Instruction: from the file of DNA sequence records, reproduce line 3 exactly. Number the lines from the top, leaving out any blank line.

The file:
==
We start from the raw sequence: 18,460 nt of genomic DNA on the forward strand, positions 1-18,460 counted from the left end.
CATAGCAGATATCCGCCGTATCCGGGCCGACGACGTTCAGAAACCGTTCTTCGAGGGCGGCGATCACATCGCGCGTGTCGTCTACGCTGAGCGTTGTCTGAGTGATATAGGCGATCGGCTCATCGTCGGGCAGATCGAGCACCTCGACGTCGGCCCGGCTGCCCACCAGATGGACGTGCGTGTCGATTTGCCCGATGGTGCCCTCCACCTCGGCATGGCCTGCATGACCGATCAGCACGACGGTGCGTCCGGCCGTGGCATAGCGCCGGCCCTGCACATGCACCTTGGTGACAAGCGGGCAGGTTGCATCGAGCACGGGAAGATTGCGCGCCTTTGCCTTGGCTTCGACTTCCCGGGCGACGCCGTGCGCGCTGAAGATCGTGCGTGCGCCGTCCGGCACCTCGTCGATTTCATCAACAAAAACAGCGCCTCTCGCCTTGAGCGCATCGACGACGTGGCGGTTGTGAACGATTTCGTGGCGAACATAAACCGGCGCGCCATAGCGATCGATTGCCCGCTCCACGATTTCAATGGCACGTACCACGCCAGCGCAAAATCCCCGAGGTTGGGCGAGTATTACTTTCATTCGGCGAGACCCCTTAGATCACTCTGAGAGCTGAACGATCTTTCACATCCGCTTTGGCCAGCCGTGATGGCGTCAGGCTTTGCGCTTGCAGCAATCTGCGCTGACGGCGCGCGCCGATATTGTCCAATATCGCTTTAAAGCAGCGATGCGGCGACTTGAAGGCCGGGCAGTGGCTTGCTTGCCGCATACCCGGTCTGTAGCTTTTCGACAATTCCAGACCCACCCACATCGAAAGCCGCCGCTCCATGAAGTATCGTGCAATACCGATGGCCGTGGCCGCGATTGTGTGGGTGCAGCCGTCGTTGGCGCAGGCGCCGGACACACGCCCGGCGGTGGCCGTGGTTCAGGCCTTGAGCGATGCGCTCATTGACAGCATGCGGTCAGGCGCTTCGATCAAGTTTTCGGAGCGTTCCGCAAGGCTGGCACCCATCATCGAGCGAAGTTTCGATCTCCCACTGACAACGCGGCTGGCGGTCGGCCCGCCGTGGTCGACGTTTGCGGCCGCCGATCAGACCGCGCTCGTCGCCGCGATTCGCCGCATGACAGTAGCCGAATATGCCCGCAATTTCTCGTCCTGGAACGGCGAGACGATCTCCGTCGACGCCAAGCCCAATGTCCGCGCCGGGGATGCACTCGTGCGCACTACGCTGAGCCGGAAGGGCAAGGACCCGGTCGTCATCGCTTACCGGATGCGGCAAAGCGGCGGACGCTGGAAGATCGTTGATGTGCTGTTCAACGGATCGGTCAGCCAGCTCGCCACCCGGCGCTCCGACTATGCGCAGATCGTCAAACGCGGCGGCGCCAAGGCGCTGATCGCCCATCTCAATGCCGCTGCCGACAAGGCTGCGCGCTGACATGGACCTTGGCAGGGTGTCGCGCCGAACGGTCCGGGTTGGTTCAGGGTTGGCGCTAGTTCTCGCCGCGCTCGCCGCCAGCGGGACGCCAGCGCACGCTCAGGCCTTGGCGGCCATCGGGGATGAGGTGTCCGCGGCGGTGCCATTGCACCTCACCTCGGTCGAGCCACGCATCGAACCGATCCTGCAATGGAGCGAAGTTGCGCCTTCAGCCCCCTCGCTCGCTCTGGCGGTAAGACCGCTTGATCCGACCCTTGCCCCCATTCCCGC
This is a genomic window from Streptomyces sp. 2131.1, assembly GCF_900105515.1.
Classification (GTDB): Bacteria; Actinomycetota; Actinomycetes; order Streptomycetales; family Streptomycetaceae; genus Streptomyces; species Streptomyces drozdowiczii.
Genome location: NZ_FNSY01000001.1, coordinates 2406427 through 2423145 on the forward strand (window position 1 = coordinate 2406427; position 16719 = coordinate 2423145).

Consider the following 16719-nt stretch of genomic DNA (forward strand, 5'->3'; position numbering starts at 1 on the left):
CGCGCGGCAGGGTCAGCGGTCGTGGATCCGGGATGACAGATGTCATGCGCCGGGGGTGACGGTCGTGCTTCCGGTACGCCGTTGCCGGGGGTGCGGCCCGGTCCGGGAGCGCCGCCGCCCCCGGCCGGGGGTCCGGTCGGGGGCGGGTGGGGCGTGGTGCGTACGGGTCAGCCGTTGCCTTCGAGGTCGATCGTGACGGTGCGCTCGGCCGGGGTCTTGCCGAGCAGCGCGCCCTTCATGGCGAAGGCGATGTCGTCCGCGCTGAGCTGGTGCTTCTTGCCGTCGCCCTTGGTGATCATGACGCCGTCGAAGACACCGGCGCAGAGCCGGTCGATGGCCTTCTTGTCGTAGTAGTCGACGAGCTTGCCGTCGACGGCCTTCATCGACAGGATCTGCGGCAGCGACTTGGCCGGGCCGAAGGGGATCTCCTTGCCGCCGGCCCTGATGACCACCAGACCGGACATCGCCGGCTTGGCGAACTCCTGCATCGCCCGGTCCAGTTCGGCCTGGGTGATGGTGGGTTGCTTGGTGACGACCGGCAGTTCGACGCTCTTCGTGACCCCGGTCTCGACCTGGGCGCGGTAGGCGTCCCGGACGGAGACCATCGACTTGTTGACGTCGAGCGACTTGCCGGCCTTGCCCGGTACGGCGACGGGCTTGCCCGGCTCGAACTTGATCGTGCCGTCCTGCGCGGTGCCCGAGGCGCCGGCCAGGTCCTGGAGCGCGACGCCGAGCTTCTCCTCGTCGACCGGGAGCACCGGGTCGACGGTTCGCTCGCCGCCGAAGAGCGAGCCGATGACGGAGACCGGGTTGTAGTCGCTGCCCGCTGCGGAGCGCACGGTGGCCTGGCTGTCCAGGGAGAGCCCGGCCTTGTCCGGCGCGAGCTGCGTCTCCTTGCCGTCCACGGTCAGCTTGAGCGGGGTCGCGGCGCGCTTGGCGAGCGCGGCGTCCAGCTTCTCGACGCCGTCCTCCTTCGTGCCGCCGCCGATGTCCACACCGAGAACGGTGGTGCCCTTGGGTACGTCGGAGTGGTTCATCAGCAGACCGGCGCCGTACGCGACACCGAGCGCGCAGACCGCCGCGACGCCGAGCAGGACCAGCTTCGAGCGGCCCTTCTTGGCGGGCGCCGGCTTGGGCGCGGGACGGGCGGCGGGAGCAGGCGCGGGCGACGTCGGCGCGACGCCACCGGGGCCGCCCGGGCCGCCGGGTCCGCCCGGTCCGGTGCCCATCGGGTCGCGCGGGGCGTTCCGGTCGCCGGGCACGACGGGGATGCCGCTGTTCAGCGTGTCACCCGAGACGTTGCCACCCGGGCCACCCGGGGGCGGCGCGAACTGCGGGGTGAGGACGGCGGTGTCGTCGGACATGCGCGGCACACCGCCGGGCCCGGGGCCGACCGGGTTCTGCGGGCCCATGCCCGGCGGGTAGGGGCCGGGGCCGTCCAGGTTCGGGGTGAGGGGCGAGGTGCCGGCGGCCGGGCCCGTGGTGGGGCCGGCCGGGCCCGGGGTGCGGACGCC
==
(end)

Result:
This is a genomic window from Streptomyces sp. 2131.1, assembly GCF_900105515.1.